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Consumer Electronics Authors: Dana Gardner, Jayaram Krishnaswamy, Pat Romanski, Elizabeth White, Esmeralda Swartz

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Android And The Internet Of Things

As the world waits for the first Android phone to appear in the wild (from T-Mobile), questions are being raised again about whether Google’s Android ambitions will stop at cell phones. In a speculative, but well-thought-out piece, VentureBeat’s Eric Eldon reports:

Industry sources tell us that although Android will indeed start as a mobile OS, Google intends to expand it to be a sort of universal operating system that will span set-top boxes for televisions, mp3 players and other communication and media devices and services.

If what Eldon is hearing is true, that means that Android could one day spread beyond mobile phones and set-top boxes to a multiplicity of devices. After all, if we are moving towards an Internet of things, those things will need an operating system. In this case, however, the operating system will reside partially in the cloud, and applications written on Google’s App Engine, for instance, will work across devices and the Web.

That is easier said than done, and Android will have a hard enough time simply establishing itself on mobile phones. But the more devices Android apps can work across, the more appealing it will be to developers and startups.

And for at least one other device, it does make sense. In fact, I’ve been hearing similar rumors in regards to a Google set-top-box project that I first heard about last year. As far as I know, that project is still alive and was very Android-like in its aspirations. As I wrote in my post in November, 2007:

If creating applications for set-top boxes was more like creating applications for the Web, we’d be able to do a lot more things with our TVs—especially if those set-top boxes were also connected to the Web. Want instant messaging and caller ID on your TV? No problem. Want customized information widgets for the TV that scroll breaking news, weather, sports scores or stock quotes from sources you choose in your own ticker at the bottom of the screen? No problem. Want to turn that annoying ticker off? No problem. Want to control the camera angles on that basketball game? No problem. Want to add the live video stream from your friend’s cell phone who is at the game? No problem. Want to create your own video mashup of fight scenes from various movies that you can edit right on your TV and share with others on their TVs? No problem.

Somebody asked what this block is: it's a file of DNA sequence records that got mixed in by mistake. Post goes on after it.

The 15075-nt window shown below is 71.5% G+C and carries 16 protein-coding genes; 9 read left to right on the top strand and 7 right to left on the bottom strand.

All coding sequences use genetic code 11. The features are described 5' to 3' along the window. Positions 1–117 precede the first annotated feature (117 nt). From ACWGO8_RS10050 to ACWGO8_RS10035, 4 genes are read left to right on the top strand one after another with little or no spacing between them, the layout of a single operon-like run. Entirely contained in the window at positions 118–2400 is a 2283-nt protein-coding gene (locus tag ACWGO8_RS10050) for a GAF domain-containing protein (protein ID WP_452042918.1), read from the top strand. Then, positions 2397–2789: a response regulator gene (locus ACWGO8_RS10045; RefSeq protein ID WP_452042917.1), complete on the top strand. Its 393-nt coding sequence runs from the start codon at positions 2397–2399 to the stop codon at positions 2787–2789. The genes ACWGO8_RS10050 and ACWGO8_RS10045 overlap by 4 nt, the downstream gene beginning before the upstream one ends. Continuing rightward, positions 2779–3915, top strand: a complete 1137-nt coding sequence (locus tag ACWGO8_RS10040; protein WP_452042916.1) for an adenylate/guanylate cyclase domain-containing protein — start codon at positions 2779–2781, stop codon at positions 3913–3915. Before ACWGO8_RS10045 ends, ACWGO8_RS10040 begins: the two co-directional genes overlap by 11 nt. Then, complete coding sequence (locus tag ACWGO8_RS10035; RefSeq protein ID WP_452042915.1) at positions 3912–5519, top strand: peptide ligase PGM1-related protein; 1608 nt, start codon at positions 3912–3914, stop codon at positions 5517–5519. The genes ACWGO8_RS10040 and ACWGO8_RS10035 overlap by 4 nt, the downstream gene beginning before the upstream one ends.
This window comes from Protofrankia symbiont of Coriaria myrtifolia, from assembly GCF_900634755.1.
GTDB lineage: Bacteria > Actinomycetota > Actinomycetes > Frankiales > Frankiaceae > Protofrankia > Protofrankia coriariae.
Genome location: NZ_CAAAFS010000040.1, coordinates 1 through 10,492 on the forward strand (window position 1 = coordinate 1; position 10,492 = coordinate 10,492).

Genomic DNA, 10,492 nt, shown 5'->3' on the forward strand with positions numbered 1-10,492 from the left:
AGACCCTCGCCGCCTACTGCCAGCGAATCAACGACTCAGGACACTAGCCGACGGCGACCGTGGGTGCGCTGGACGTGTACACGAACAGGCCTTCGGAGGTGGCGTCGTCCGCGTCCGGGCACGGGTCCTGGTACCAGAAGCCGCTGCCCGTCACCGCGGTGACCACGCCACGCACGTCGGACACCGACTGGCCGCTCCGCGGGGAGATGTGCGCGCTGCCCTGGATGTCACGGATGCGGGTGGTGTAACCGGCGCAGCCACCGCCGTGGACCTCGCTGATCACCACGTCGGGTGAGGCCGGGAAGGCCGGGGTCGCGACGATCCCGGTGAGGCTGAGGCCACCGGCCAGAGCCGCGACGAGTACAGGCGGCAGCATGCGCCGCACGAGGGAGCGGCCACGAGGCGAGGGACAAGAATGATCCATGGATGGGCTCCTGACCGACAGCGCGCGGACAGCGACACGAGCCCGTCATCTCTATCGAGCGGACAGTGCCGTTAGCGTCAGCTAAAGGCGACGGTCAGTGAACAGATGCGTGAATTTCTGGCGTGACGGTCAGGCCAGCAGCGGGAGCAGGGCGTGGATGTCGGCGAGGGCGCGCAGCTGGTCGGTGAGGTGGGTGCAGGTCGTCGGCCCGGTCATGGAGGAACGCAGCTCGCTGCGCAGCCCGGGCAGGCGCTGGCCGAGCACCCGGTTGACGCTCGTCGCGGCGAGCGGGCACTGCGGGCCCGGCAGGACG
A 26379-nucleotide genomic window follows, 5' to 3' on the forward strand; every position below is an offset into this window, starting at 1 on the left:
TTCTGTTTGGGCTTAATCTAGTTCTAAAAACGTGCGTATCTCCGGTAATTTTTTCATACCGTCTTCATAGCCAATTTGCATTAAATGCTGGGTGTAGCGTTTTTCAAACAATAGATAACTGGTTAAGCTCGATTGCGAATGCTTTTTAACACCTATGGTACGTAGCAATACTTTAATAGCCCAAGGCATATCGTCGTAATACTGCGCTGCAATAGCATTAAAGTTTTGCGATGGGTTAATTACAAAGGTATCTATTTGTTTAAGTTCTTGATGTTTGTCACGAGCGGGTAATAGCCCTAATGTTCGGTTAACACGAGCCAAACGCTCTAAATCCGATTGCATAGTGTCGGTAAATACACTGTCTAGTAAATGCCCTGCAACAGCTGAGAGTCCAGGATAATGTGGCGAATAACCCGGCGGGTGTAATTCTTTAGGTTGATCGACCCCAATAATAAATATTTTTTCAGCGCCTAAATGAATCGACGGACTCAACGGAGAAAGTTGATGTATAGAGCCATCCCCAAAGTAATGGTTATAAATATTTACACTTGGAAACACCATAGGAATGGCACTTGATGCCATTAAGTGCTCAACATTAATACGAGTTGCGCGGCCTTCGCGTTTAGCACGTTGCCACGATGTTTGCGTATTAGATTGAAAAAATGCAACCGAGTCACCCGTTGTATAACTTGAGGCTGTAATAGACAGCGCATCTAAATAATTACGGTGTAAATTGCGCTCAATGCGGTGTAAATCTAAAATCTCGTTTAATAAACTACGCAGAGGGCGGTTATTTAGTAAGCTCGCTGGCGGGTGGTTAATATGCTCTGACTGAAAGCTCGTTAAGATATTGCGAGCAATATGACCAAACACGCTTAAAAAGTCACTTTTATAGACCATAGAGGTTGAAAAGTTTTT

Oh, and what about new forms of advertising? Inserting ads into pay-per-view or triggering them when someone presses fast-forward on their DVR require applications of a different sort. You might not like that, but the TV industry would. Any new video ad unit that starts to gain traction on the Web could be ported over to regular TVs—clickable overlays, contextual video ads, unobtrusive sponsorship icons. Why not even let viewers program their own ads with a laundry list of categories and companies to choose from? They might actually watch them.

What other devices could Android conquer?

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